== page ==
So you want to take a long trip to some exotic location? Here’s a checklist:
I take only one week’s worth of clothing because laundry machines or laundromats are common everywhere in the world.
- 7 t-shirts
- 1 thermal — for those chilly nights
- 1-2 casual button-down shirt(s) — for the club
- 8 pairs boxers
- 9 pairs socks — socks always get lost
- 1 pair nice jeans — I don’t take hiking pants since I don’t hike
- 1 pair summer shorts
- Bathing suit — for beach climates
- Workout shirt for gym visits or jogs in the park — gotta stay fit
- Beach towel that also doubles as a bath towel
- Flip flops
- Decent shoes — for going out at night
- A small rag for cleaning things (like your shoes)
That’s it for clothes. If it turns out you need more, you can always buy things in the country you’re going to, but it will more challenging since they don’t have a Macy’s with your favorite brands. If you’re going to be doing more living than traveling, get proper wheeled luggage and pack nicer clothes (I’m chucking the backpack for wheels on my next trip). Keep in mind that when I board the airplane I’m wearing the jeans, sneakers, and t-shirt, lightening the load.
- Contact solution, extra contacts, glasses – don’t pack more than one bottle of solution because eye stores in foreign countries have common American brands. Also you should pack your glasses even for short trips. In Spain I got a nasty case of conjunctivitis and couldn’t wear contacts, so with no backup I was blind for several days.
- Toothbrush, floss, small bottle of mouth rinse
- Deodorant spray
- Isopropyl alcohol — an all-purpose cleaner and deodorizer
- Razors — use lathered soap as shaving cream.
- Shampoo and conditioner — get the 2-in-1 to save space
- Chapstick — for drier climates
- Lotion — if you have dry skin. My grease and sweat keeps me moisturized 24 hours a day.
- Sunscreen — for beach climates
- Beard trimmer — for bearded men
- Soap case — your life will be 10 times better with a soap case. Here’s the one I use.
- Foot powder — I wish more gringos would travel with this
- Nail clippers
The main idea here is not to take two of anything. All these things can be replenished abroad.
- Laptop and AC adapter with USB stick for backups — I back up my entire hard drive before any trip in case of a catastrophic failure
- Headphones — I use the Sennheiser CX300
- Headset — for Skype. I used this retractable earbud set for a while until I lost it. It’s not that great but I loved how compact it was.
- Portable speaker(s) — besides listening to music, these are very handy when a girl is over and you want to set the mood. I started off with the fine Altec Lansing Orbit but upgraded to the Logitech Notebook Speakers because I wanted more power. It’s surprisingly loud with good audio quality for not having a dedicated power source.
- Digital camera and charger
- MP3 player — load it with Pimsleur language courses so you can practice during down time on buses or trains. I bought a cheap Coby player but you probably already have an iPod.
- Travel alarm clock
- Medium-sized padlock — for hostel/gym lockers
- Swiss-army knife — get one with a cork to open bottles of wine for dates. I have the Climber II. Don’t put this in your carry-on!
- LED keychain — trust me on this. Pick up a cheap one at Target.
- Passport secret pocket — these days I use it more for extra storage than to thwart criminals. Just keep your passport and credit cards on you instead of in your bags and you should be straight, assuming you’re not a newbie.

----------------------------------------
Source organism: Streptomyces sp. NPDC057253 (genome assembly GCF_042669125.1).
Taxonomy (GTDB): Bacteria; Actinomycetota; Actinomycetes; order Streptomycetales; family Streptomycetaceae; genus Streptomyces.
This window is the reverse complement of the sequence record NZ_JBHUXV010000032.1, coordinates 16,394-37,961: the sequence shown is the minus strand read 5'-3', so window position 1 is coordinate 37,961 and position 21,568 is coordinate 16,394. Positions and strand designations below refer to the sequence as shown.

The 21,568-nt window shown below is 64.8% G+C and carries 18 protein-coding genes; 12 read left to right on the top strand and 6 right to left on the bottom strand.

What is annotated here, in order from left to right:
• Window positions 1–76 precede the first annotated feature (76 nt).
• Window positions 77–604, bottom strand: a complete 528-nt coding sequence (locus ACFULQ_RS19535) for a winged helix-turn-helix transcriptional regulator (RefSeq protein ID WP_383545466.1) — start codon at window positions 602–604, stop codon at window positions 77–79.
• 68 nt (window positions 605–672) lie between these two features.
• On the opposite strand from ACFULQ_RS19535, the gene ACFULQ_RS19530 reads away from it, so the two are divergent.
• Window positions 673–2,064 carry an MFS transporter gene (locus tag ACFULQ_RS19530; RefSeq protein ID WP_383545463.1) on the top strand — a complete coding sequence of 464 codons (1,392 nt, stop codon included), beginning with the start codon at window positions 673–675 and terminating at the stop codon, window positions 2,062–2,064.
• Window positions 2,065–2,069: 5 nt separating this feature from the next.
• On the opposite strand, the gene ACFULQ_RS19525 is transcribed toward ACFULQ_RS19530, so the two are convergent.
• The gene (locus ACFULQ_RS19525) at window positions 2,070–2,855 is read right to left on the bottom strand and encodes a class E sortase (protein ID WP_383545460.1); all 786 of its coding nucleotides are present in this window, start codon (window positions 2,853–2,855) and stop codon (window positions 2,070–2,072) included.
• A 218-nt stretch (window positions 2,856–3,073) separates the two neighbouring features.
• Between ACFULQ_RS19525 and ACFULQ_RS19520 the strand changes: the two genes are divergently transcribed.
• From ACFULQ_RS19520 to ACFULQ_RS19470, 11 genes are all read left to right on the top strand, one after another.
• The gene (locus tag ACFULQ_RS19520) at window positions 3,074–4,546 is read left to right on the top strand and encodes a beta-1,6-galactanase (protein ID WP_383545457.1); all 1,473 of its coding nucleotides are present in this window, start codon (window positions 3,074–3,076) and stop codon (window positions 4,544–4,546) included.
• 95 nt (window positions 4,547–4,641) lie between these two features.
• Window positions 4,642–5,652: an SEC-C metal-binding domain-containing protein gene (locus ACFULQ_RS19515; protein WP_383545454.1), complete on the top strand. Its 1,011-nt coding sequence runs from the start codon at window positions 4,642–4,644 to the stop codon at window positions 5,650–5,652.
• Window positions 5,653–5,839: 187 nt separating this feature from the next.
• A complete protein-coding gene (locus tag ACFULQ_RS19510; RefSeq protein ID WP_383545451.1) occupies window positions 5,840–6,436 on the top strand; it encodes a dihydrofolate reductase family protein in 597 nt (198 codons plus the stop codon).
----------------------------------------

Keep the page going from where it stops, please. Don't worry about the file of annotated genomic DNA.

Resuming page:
- Photocopies of passport — take this out at night instead of the real thing
- Credit cards
- GSM cell phone — for calling the ladies
- Foam ear plugs for loud hostels — Mack’s is a good brand but after a few uses it gets a little grimy with wax. Target sells them as well.
- Sturdy ear plugs for clubs — I use these reusable Etymotics to give me club endurance. I can hear voices throughout the night and my ears don’t ring afterwards. Comes with a case that fits in your jeans change pocket.
- Liquid band-aid — another ‘trust me on this.’ You’ll get irritating scraps and cuts that take forever to heal because you don’t have bandages. Get it at any American pharmacy.
- Headache medicine
- Advil cold and flu — for when you’re really sick
- Condoms — local brands made from recycled bicycle tires may not cut it. Pack two to four condoms for every week you plan on being abroad.
Throw in a couple books and a journal and you’re set, and it will all fit into large bag relatively easily. If you’re interested in a backpack, the Eagle Creek model I’ve been pleased with has been upgraded to the Thrive 90L. I like reading so for my current trip I packed an additional duffel bag of about 35 books. My load has lightened considerably as I’ve finished the books, allowing me to accumulate more crap.
Finally, to help organize everything I use these eBags packing cubes instead of Ziploc bags like I used to.
What I like about extended travel is that it definitely gives you a reality check about how many things you actually need to be a happy and functioning human being. With the above items I can live abroad almost indefinitely without needing anything from the States.
If you liked this post then I think you will like my travel memoir A Dead Bat In Paraguay, about when I quit my job and sold my stuff to try and bang my way across South America. It contains my experiences with South American women and the struggles that crushed me both mentally and physically. Called "refreshing." "honest," and "inspiring," A Dead Bat In Paraguay is available in both eBook and paperback. Check out the homepage to watch the introductory video, read exerpts, or learn more about what's inside.Tweet Follow @rooshv
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Just realized I’m in dire need of a soap container.
Not sure why I didn’t realize they made such devices. Pretty key.
Additional duffel bag with 35 books? Sounds like an international kindle would be a good purchase for you.
Hammer’s last blog post: I Dare You to Flake.
I think you’ve got some redundancy in here:
- your gsm phone and PC should both have alarm clock features
- your PC has good enough speakers for a shadowy 3rd world lovenest
- mp3 headphones (with mikes – the iphone type ones) will do skype just fine
- sneaks and going-out shoes can overlap; comfy rubber-soled fancy shoes, or snazzy sneaks
- beach towels are heavy; i’d recommend a sarong – million uses as sheet, towel, etc. think hitchhiker’s guide to the galaxy.